Catalytic Activity Control via Crossover between Two Different Microstructures

Yuheng Zhou, Yihan Zhu, Zhi-Qiang Wang, Shihui Zou, Guicen Ma, Ming Xia, Xueqian Kong, Liping Xiao, Xue-Qing Gong, Jie Fan

Research output: Contribution to journalArticlepeer-review

32 Scopus citations


Metal nanocatalysts hold great promise for a wide range of heterogeneous catalytic reactions, while the optimization strategy of catalytic activity is largely restricted by particle size or shape control. Here, we demonstrate that a reversible microstructural control through the crossover between multiply-twinned nanoparticle (MTP) and single crystal (SC) can be readily achieved by solvent post-treatment on gold nanoparticles (AuNPs). Polar solvents (e.g. water, methanol) direct the transformation from MTP to SC accompanied by the disappearance of twinning and stacking faults. A reverse transformation from SC to MTP is achieved in non-polar solvent (e.g. toluene) mixed with thiol ligands. The transformation between two different microstructures is directly observed by in-situ TEM and leads to a drastic modulation of catalytic activity towards the gas-phase selective oxidation of alcohols. There is a quasi-linear relationship between TOFs and MTP concentrations. Based on the combined experimental and theoretical investigations of alcohol chemisorption on these nanocatalysts, we propose that the exposure of {211}-like microfacets associated with twin boundaries and stack faults accounts for the strong chemisorption of alcohol molecules on MTP AuNPs and thus the exceptionally high catalytic activity.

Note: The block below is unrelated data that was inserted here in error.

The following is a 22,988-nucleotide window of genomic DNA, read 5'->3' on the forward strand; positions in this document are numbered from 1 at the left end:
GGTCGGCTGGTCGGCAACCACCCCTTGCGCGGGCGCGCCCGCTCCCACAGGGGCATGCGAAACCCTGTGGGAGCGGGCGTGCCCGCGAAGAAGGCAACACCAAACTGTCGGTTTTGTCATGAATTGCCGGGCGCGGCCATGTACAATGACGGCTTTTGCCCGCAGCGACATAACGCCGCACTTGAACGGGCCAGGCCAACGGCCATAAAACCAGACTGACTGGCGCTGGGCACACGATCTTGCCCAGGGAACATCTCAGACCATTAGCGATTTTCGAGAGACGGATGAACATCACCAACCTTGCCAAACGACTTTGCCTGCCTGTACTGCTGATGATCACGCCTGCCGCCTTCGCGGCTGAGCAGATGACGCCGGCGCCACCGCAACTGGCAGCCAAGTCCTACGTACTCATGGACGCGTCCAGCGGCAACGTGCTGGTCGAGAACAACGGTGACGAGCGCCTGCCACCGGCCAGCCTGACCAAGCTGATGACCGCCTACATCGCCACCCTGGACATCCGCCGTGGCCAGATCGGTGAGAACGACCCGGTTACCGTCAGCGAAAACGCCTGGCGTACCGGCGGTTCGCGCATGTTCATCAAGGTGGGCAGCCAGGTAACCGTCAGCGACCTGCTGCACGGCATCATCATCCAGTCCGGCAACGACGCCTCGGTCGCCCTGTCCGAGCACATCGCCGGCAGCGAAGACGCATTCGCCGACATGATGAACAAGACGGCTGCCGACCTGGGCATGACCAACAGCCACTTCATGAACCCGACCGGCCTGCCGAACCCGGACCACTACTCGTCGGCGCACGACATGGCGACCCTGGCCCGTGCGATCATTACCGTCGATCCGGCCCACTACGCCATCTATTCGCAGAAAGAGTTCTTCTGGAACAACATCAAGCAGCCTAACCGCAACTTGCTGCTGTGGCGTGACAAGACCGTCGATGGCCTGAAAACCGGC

Original languageEnglish (US)
Pages (from-to)13740-13748
Number of pages9
JournalJournal of the American Chemical Society
Issue number39
StatePublished - Sep 21 2017

Bibliographical note

KAUST Repository Item: Exported on 2020-10-01
Acknowledgements: This work was supported by National Natural Science Foundation of China (21271153, 21421004, 21373181, 21222307, U1402233), Major Research Plan Of National Natural Science Foundation of China (91545113, 91545103), Fok Ying Tung Education Foundation (131015) and the Fundamental Research Funds for the Central Universities (2014XZZX003-02). The authors are grateful to the King Abdullah University of Science and Technology (KAUST) in Saudi Arabia for providing the characterization of the in situ HRTEM.


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